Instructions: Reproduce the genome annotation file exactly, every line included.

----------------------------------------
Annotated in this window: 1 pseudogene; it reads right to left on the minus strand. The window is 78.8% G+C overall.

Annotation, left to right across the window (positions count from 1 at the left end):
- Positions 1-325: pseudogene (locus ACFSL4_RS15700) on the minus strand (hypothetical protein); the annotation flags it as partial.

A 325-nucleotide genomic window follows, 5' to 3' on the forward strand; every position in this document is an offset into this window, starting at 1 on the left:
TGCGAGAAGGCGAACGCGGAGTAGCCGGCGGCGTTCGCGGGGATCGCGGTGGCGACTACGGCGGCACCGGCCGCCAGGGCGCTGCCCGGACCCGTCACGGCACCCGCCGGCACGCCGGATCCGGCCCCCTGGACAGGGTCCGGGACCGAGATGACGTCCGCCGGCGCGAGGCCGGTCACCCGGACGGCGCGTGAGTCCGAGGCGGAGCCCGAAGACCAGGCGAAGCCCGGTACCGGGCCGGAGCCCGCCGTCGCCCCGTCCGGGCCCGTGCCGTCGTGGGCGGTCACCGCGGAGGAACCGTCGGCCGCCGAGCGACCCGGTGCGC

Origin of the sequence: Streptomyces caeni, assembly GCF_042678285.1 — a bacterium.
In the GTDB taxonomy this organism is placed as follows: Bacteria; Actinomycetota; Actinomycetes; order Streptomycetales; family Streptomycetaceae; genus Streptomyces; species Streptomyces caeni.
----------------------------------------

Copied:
Annotated in this window: 1 pseudogene; it reads right to left on the minus strand. The window is 78.8% G+C overall.

Annotation, left to right across the window (positions count from 1 at the left end):
- Positions 1-325: pseudogene (locus ACFSL4_RS15700) on the minus strand (hypothetical protein); the annotation flags it as partial.

A 325-nucleotide genomic window follows, 5' to 3' on the forward strand; every position in this document is an offset into this window, starting at 1 on the left:
TGCGAGAAGGCGAACGCGGAGTAGCCGGCGGCGTTCGCGGGGATCGCGGTGGCGACTACGGCGGCACCGGCCGCCAGGGCGCTGCCCGGACCCGTCACGGCACCCGCCGGCACGCCGGATCCGGCCCCCTGGACAGGGTCCGGGACCGAGATGACGTCCGCCGGCGCGAGGCCGGTCACCCGGACGGCGCGTGAGTCCGAGGCGGAGCCCGAAGACCAGGCGAAGCCCGGTACCGGGCCGGAGCCCGCCGTCGCCCCGTCCGGGCCCGTGCCGTCGTGGGCGGTCACCGCGGAGGAACCGTCGGCCGCCGAGCGACCCGGTGCGC

Origin of the sequence: Streptomyces caeni, assembly GCF_042678285.1 — a bacterium.
In the GTDB taxonomy this organism is placed as follows: Bacteria; Actinomycetota; Actinomycetes; order Streptomycetales; family Streptomycetaceae; genus Streptomyces; species Streptomyces caeni.